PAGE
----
Once you've sent her back peddling, keep moving her. Move her forward from behind. Don't run her around, just walk behind her and wiggle your whip and click at her if she looks at something else or drops her nose down to sniff at something. Just move her at the walk. Raise the pressure if you have to and then drop it immediately after she gives you what you want (walking forward, away from you). YOU chose when to make her stop.

This isn't a highspeed chase. You are simply walking behind her (out of kicking range) and making her walk forward. Again, make sure her attention is on you and she doesn't stop on her own. Then suddenly stop putting the pressure on. Just stop walking and back off. By this point, she should stop and turn to face you.

Whatever way you chose, never go into that run-in unarmed. Take some form of protection with you. A dressage whip. A lunge whip. A cattle prod.

Just joking on the last one.

Maybe.
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    09-19-2012, 04:39 AM
  #3
Started
What Copperhead said!

Believe me, if he charged a dominant mare like that she'd hurt him a lot more than you can do with a whip. A full size mare quite well could kill him. He's got your number, because you have retreated. Now you have his. Arm yourself and put the little monster in his place.

Lizzie
     
    09-19-2012, 10:32 AM
  #4
Weanling
Perhaps you should rename Satin, to Satan? I was charged once when I was a kid by thoroughbred who was young and immature...it worked in the moment. I learned in time that all it took was a bop on the nose with a hard smack...

However my sister, who was not so fond of horses, was carrying a bale of straw for the rabbit hutches and he wanted it, thinking it was hay. This same horse grew impatient with her love taps on his nose and reached down to take a bite of the straw and actually grabbed her nose and lifted her off the ground a few feet. A nice sized scratch and she vowed to never go around horses again. I think her pride was wounded more than she was...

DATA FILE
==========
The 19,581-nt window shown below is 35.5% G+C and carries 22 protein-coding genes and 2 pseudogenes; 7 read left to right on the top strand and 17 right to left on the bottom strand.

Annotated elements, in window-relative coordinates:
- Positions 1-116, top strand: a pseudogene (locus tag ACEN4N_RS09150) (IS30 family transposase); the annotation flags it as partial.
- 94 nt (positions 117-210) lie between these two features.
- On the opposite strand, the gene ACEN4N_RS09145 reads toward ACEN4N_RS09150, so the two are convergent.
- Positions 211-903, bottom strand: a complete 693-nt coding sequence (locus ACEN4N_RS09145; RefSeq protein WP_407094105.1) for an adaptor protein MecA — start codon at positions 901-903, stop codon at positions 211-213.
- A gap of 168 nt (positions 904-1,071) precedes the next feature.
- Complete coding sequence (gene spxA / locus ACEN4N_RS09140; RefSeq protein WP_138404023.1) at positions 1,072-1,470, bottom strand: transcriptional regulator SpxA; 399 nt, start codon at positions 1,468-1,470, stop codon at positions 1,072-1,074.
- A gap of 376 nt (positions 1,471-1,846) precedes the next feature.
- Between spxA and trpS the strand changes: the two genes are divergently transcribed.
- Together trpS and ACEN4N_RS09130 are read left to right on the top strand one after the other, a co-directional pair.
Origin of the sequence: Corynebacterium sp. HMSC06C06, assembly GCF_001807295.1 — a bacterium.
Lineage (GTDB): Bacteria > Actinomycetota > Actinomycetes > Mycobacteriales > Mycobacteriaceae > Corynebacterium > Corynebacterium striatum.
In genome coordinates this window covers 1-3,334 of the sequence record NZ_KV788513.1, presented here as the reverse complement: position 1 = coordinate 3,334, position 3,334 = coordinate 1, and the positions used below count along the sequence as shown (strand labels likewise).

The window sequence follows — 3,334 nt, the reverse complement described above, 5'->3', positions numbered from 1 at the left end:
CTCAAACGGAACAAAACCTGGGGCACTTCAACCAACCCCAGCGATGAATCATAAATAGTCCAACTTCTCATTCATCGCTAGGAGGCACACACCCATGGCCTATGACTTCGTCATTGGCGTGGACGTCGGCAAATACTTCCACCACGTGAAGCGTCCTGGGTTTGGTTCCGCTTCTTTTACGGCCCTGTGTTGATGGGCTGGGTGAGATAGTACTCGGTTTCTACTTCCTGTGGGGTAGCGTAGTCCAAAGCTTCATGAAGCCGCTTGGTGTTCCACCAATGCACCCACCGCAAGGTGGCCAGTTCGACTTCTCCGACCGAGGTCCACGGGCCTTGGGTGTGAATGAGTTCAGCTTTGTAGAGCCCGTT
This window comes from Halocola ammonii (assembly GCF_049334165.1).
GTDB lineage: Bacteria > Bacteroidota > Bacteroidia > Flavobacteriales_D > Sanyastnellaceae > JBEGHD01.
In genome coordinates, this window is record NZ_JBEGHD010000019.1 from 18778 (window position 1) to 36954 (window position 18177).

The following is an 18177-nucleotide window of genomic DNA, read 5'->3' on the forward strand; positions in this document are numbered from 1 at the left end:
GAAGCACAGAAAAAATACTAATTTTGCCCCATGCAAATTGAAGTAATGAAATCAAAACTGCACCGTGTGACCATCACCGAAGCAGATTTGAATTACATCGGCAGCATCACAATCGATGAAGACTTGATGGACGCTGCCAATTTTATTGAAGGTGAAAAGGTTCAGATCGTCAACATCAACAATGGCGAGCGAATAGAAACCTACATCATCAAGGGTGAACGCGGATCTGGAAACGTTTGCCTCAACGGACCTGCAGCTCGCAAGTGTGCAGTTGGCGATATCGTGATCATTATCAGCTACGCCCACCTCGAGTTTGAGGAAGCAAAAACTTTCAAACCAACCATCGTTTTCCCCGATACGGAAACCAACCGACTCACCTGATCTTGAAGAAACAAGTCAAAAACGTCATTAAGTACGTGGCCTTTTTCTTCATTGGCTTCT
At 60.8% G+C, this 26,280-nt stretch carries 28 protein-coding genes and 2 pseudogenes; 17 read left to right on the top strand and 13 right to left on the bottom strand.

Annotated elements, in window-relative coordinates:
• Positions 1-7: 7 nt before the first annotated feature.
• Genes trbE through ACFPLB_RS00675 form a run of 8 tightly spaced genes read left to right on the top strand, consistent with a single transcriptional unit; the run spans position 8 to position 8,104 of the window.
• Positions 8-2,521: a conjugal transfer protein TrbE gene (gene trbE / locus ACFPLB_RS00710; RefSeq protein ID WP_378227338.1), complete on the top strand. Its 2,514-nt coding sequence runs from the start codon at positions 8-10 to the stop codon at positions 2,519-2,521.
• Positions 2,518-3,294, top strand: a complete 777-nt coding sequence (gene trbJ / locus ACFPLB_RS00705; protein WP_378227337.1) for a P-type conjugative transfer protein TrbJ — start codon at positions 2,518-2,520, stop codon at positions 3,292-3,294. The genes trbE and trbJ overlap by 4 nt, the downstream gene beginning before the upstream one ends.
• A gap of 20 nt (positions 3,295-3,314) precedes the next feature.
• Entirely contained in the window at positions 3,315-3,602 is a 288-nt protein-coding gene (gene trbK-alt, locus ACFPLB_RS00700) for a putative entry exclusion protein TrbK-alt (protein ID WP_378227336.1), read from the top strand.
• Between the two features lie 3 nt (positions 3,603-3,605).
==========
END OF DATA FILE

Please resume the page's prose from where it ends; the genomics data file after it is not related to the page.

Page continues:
Just goes to show that you have to show the horse, er satanic donkey, who is boss! Good luck
     
    09-19-2012, 10:38 AM
  #5
Weanling
Copper is right, you have to speak equus back to this donk when you put her in your place....that's the only way she will understand. If you let her know who's boss in your language, you could do more harm than good.
     
    09-19-2012, 02:46 PM
  #6
Foal
I'll give the dressage whip a try! LOL sorry, I meant Satan my bad. Since I started moving for her, I've probably made my situation a little harder to correct. I'll get some pictures of her today, she's very pretty. Also, this may be a little off topic but since I am here does anyone know how much halter breaking a miniature usually runs?
     
    09-19-2012, 03:01 PM
  #7
Started
I want pictures of this mini mule
     
    09-19-2012, 04:41 PM
  #8
Foal
Is she charging with ears back teeth out and front hooves flying at you, or is she just running you over?
     
    09-19-2012, 05:25 PM
  #9
Foal
Ears back, but no teeth out.
     
    09-19-2012, 08:49 PM
  #10
Weanling
I just got off the phone with a mule owner, after seeking her advice on your situation RedBlaze. Mini mule or standard mule, the next time she charges you, pull a crop stuck down the back of your pants or up your sleeve and give her one good whack on the nose....it may take a few times but the element of surprise is what will make her think twice about charging you again. If she begins waiting patiently reward her with a bite of a tasty treat...should she go back to charging, pick back up on the nose whack. I hope this helps!